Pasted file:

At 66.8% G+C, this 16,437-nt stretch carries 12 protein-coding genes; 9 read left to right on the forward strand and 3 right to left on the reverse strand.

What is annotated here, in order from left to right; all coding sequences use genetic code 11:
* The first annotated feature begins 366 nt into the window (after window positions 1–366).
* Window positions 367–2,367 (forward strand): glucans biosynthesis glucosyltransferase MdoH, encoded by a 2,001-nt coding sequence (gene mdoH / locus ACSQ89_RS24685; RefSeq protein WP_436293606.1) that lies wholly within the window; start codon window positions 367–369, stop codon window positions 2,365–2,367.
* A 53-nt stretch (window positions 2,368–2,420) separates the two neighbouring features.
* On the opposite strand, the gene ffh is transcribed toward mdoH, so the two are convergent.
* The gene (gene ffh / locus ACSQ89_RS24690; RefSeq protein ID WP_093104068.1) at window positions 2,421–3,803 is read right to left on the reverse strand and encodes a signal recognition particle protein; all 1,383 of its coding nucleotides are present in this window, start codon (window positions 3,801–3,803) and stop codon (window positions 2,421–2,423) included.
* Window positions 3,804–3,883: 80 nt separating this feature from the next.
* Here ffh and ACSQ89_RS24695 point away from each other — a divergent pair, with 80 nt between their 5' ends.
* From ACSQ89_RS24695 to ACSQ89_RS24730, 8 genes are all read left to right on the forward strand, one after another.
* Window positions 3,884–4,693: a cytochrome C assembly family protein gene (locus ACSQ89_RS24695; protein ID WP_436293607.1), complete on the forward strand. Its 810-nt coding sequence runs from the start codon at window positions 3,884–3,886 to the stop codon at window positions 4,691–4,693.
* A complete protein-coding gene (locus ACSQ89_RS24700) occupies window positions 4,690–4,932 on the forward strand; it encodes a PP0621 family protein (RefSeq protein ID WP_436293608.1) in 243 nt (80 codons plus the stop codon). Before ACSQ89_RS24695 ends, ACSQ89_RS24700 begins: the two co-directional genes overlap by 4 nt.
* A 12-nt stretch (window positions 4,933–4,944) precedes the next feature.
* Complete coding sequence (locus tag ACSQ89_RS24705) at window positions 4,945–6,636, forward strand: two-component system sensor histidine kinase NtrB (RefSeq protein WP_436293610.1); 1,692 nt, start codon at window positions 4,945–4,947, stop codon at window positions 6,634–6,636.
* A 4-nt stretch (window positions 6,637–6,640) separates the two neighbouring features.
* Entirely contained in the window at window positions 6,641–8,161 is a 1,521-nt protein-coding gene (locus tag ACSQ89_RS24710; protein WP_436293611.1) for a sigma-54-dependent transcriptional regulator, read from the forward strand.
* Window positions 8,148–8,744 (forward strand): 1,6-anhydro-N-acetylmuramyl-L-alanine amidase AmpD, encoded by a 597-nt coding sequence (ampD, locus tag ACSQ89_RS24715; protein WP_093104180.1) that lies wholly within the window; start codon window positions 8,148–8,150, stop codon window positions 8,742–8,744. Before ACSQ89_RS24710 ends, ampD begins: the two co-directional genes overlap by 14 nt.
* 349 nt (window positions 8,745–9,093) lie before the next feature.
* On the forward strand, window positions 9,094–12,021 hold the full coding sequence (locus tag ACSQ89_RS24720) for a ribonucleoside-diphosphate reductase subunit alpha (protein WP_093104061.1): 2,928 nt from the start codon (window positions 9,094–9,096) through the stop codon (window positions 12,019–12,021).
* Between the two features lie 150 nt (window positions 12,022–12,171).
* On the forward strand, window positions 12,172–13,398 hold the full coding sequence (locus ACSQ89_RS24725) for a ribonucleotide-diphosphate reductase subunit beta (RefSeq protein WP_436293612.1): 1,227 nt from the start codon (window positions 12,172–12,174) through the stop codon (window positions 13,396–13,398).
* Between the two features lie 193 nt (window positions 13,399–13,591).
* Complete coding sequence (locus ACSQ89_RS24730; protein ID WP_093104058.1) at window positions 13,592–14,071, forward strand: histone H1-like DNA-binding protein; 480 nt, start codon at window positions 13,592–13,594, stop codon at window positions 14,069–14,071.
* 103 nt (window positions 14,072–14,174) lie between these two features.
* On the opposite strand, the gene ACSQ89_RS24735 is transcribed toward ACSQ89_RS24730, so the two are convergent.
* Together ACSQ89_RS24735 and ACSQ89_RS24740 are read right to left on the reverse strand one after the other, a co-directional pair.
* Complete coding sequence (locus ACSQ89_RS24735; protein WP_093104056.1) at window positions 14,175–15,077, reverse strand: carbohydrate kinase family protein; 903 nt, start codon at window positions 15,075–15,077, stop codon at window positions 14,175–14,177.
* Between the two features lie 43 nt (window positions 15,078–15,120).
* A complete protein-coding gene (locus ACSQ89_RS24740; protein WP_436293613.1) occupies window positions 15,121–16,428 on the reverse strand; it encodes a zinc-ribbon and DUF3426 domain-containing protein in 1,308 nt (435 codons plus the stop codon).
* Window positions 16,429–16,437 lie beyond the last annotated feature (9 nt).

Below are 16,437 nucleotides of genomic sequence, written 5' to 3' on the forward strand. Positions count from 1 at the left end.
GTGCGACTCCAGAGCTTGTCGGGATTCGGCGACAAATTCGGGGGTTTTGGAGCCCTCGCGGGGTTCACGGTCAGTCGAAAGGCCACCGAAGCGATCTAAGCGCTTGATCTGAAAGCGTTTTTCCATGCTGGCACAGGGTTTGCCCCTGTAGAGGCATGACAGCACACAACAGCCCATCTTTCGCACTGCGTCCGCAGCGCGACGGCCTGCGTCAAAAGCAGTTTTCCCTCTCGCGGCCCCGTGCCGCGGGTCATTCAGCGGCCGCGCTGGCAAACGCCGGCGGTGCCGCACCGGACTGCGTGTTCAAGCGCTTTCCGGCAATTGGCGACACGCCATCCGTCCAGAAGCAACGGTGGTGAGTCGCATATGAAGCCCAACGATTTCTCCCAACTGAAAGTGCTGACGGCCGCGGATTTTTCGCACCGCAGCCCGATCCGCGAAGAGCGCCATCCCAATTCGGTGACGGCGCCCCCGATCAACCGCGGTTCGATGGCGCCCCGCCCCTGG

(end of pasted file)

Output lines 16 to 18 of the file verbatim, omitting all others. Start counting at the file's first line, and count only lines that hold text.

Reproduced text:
* Entirely contained in the window at window positions 6,641–8,161 is a 1,521-nt protein-coding gene (locus tag ACSQ89_RS24710; protein WP_436293611.1) for a sigma-54-dependent transcriptional regulator, read from the forward strand.
* Window positions 8,148–8,744 (forward strand): 1,6-anhydro-N-acetylmuramyl-L-alanine amidase AmpD, encoded by a 597-nt coding sequence (ampD, locus tag ACSQ89_RS24715; protein WP_093104180.1) that lies wholly within the window; start codon window positions 8,148–8,150, stop codon window positions 8,742–8,744. Before ACSQ89_RS24710 ends, ampD begins: the two co-directional genes overlap by 14 nt.
* 349 nt (window positions 8,745–9,093) lie before the next feature.